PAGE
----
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Hello boby


As power factor correction is usually added to reduce the power factor or maximum demand penalty, it does not usually matter whether it is connected at the motor or at the supply, provided that it is connected on the load side of the metering. If you connect it on the supply side of the metering, you will still reduce the supply current but you will not get a reduction in penalty.


Bulk correction is usually connected at the supply and is controlled by an automatic controller.

Static crrection is usually controlled by the starter, and so is connected either near the motor or the starter.

Static correction near the motor will reduce the current in the cables between the supply and the motor and the starter and this could reduce the voltage drop if it is significant.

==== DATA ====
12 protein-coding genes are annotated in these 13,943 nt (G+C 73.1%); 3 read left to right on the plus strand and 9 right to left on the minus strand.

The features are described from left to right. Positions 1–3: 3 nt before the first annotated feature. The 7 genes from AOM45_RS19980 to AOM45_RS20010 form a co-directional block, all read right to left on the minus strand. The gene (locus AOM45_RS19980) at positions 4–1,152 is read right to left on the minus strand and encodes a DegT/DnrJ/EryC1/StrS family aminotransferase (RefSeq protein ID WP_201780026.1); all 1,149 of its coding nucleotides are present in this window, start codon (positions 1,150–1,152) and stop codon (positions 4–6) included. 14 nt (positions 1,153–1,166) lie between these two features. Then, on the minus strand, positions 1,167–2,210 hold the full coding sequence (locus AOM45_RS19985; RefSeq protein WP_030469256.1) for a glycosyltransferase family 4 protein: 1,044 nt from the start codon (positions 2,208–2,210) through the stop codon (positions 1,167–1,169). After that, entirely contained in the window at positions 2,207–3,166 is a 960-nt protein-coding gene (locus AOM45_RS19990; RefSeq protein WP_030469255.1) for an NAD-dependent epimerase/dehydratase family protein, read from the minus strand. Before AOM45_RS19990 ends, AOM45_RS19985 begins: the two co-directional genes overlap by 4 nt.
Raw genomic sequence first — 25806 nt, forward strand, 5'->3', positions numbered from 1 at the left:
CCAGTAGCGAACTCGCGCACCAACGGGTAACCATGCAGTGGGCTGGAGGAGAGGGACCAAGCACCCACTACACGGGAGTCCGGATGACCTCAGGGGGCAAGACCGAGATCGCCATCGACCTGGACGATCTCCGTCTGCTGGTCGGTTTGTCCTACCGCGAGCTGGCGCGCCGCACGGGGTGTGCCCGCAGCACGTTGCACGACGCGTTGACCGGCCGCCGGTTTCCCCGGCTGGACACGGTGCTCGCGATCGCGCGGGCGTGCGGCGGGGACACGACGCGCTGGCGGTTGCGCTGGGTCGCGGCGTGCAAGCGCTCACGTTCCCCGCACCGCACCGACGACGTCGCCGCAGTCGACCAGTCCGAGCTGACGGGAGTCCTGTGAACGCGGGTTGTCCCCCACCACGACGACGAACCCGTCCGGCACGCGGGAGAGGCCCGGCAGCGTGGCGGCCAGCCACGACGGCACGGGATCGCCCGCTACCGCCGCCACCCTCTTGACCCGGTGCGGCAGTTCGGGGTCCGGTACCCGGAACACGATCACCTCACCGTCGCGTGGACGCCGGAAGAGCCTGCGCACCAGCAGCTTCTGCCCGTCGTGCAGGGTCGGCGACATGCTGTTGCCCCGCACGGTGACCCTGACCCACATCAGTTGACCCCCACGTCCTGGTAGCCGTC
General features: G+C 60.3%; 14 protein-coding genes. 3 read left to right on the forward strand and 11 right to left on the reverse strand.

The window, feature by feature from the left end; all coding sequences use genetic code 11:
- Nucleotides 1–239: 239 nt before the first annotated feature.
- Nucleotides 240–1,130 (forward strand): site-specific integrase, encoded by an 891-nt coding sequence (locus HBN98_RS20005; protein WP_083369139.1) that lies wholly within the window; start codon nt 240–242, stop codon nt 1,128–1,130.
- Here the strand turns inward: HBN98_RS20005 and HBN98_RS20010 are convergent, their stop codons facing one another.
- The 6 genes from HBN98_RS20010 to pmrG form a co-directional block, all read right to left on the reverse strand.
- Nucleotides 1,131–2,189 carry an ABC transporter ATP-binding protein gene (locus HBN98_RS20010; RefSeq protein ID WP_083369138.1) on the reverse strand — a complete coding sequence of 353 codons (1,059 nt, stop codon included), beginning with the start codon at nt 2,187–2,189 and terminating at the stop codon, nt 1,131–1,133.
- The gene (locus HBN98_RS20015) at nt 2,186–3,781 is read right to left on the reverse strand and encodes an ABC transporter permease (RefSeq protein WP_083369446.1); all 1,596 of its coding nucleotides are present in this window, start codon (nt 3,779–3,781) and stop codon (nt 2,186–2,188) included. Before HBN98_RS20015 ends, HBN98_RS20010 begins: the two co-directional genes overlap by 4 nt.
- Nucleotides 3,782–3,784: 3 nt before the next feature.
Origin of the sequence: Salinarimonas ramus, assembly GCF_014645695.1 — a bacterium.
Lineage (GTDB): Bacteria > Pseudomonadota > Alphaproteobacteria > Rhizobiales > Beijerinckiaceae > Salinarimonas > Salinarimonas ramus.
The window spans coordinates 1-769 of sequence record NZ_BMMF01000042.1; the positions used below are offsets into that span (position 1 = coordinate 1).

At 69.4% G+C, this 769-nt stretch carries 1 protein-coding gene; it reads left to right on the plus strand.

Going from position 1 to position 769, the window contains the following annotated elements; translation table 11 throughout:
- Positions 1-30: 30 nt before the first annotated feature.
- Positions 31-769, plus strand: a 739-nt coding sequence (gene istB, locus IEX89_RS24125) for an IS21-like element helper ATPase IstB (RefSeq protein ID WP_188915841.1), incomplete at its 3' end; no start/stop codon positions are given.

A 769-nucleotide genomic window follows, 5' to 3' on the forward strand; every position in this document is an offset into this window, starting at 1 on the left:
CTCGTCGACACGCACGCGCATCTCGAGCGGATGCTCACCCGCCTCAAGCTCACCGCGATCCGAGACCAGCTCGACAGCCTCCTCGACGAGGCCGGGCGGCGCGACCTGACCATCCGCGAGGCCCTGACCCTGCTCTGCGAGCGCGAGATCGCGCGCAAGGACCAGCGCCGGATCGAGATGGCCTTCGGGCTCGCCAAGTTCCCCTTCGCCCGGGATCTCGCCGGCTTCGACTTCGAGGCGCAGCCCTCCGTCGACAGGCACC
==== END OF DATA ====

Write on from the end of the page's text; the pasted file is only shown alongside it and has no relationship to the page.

Best regards,

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Technically, it doesn't matter. Practically, it is better to connect the caps as close as possible to the load to maximize the benefit of reducing line losses in the motor leads, but this is just icing on the cake, not entirely necessary. In fact if you have a solid state soft starter, you CANNOT connect the capacitors on the load side at all.


When connecting on the supply side however, be careful to make sure the capacitors are only on-line at the same time as the motor, otherwise you will over correct your supply and that can lead to other problems.


If in the second part of your post you were asking for assistance in selecting capacitors for your motor example, read this page and download the Electrical Calculations software, it will do that for you.



"He's not dead, he's just pinin' for the fjords!"
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